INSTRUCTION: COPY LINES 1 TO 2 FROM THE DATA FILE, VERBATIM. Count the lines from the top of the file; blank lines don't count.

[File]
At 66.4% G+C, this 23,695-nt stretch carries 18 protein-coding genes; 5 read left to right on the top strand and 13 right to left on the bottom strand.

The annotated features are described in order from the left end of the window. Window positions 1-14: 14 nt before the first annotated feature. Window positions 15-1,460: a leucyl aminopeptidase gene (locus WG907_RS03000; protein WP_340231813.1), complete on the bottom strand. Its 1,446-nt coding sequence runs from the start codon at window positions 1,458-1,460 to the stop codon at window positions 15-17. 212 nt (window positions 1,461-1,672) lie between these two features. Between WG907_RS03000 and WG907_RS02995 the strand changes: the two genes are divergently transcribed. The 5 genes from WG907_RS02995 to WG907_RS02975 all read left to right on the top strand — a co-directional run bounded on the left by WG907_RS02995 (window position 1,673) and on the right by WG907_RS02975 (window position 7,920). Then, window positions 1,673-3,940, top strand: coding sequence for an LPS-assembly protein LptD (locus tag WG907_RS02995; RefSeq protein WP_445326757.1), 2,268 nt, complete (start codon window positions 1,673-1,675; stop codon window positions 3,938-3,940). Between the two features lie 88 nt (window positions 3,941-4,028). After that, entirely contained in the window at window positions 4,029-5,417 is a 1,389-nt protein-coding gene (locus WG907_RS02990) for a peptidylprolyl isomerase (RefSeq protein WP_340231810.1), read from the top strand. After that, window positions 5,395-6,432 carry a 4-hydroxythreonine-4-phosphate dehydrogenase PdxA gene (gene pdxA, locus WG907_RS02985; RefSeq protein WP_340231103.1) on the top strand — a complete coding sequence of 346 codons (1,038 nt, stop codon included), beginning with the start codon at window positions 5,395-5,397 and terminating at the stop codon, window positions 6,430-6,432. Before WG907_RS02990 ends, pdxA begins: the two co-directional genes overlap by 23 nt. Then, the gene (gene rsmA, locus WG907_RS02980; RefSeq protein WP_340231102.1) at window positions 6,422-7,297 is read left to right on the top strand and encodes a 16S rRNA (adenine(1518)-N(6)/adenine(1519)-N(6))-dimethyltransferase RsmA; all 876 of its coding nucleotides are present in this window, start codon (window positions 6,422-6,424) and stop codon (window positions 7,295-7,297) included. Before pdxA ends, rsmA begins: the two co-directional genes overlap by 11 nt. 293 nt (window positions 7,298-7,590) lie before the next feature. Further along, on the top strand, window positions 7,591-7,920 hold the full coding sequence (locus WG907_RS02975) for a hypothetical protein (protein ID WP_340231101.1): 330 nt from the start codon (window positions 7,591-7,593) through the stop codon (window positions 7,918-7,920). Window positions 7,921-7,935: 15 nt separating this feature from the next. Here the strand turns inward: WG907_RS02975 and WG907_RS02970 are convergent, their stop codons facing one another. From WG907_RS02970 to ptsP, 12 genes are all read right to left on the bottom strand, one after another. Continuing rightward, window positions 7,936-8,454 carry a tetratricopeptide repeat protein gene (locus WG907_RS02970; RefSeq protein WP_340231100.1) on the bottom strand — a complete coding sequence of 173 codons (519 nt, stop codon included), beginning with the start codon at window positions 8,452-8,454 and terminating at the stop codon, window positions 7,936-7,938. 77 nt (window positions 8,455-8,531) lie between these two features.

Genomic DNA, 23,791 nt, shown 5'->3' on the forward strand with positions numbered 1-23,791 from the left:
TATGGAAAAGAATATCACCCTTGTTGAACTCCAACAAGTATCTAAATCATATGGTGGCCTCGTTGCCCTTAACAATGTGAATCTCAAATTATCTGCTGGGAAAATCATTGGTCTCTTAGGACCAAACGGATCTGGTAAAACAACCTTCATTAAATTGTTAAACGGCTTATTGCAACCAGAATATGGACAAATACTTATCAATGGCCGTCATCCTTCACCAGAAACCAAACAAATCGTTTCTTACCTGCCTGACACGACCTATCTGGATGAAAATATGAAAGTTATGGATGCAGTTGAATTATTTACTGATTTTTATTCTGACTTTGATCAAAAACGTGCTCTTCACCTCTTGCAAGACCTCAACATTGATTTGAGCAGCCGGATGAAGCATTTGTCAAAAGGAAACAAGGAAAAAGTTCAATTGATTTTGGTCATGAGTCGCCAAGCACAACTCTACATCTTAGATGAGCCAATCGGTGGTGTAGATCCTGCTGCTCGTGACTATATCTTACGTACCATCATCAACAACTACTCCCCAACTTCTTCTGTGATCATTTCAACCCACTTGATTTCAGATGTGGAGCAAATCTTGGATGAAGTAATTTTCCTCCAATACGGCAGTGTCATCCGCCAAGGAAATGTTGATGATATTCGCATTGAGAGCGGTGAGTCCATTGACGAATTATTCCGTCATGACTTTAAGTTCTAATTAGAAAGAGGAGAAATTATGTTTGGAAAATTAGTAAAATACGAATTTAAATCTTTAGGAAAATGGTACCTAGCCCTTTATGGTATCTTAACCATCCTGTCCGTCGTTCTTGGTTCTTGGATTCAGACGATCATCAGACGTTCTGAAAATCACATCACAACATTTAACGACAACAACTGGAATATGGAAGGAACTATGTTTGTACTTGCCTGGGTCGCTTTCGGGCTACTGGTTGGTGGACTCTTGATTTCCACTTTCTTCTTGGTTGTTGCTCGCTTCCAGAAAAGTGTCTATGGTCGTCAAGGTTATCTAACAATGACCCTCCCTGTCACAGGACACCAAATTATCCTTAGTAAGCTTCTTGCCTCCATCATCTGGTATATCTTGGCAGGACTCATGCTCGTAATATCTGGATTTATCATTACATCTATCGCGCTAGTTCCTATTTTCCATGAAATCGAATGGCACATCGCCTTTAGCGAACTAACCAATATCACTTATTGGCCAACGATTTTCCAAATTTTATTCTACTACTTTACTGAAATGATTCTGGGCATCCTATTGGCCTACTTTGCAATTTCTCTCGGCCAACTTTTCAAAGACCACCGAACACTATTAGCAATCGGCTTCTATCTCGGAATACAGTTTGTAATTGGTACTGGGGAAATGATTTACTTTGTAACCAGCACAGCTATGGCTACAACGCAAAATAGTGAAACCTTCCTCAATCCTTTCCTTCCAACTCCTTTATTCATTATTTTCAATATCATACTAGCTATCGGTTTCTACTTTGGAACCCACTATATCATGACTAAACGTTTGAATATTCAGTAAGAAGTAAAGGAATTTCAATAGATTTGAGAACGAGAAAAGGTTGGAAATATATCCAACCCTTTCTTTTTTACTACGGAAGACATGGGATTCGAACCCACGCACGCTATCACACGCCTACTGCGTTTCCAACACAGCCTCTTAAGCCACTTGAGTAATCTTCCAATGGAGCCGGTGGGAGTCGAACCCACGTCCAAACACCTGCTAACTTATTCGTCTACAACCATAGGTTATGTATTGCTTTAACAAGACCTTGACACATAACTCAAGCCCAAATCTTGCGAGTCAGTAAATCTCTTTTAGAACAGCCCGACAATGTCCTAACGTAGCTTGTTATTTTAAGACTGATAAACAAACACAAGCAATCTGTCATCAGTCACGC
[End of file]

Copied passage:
At 66.4% G+C, this 23,695-nt stretch carries 18 protein-coding genes; 5 read left to right on the top strand and 13 right to left on the bottom strand.

The annotated features are described in order from the left end of the window. Window positions 1-14: 14 nt before the first annotated feature. Window positions 15-1,460: a leucyl aminopeptidase gene (locus WG907_RS03000; protein WP_340231813.1), complete on the bottom strand. Its 1,446-nt coding sequence runs from the start codon at window positions 1,458-1,460 to the stop codon at window positions 15-17. 212 nt (window positions 1,461-1,672) lie between these two features. Between WG907_RS03000 and WG907_RS02995 the strand changes: the two genes are divergently transcribed. The 5 genes from WG907_RS02995 to WG907_RS02975 all read left to right on the top strand — a co-directional run bounded on the left by WG907_RS02995 (window position 1,673) and on the right by WG907_RS02975 (window position 7,920). Then, window positions 1,673-3,940, top strand: coding sequence for an LPS-assembly protein LptD (locus tag WG907_RS02995; RefSeq protein WP_445326757.1), 2,268 nt, complete (start codon window positions 1,673-1,675; stop codon window positions 3,938-3,940). Between the two features lie 88 nt (window positions 3,941-4,028). After that, entirely contained in the window at window positions 4,029-5,417 is a 1,389-nt protein-coding gene (locus WG907_RS02990) for a peptidylprolyl isomerase (RefSeq protein WP_340231810.1), read from the top strand. After that, window positions 5,395-6,432 carry a 4-hydroxythreonine-4-phosphate dehydrogenase PdxA gene (gene pdxA, locus WG907_RS02985; RefSeq protein WP_340231103.1) on the top strand — a complete coding sequence of 346 codons (1,038 nt, stop codon included), beginning with the start codon at window positions 5,395-5,397 and terminating at the stop codon, window positions 6,430-6,432. Before WG907_RS02990 ends, pdxA begins: the two co-directional genes overlap by 23 nt. Then, the gene (gene rsmA, locus WG907_RS02980; RefSeq protein WP_340231102.1) at window positions 6,422-7,297 is read left to right on the top strand and encodes a 16S rRNA (adenine(1518)-N(6)/adenine(1519)-N(6))-dimethyltransferase RsmA; all 876 of its coding nucleotides are present in this window, start codon (window positions 6,422-6,424) and stop codon (window positions 7,295-7,297) included. Before pdxA ends, rsmA begins: the two co-directional genes overlap by 11 nt. 293 nt (window positions 7,298-7,590) lie before the next feature. Further along, on the top strand, window positions 7,591-7,920 hold the full coding sequence (locus WG907_RS02975) for a hypothetical protein (protein ID WP_340231101.1): 330 nt from the start codon (window positions 7,591-7,593) through the stop codon (window positions 7,918-7,920). Window positions 7,921-7,935: 15 nt separating this feature from the next. Here the strand turns inward: WG907_RS02975 and WG907_RS02970 are convergent, their stop codons facing one another. From WG907_RS02970 to ptsP, 12 genes are all read right to left on the bottom strand, one after another. Continuing rightward, window positions 7,936-8,454 carry a tetratricopeptide repeat protein gene (locus WG907_RS02970; RefSeq protein WP_340231100.1) on the bottom strand — a complete coding sequence of 173 codons (519 nt, stop codon included), beginning with the start codon at window positions 8,452-8,454 and terminating at the stop codon, window positions 7,936-7,938. 77 nt (window positions 8,455-8,531) lie between these two features.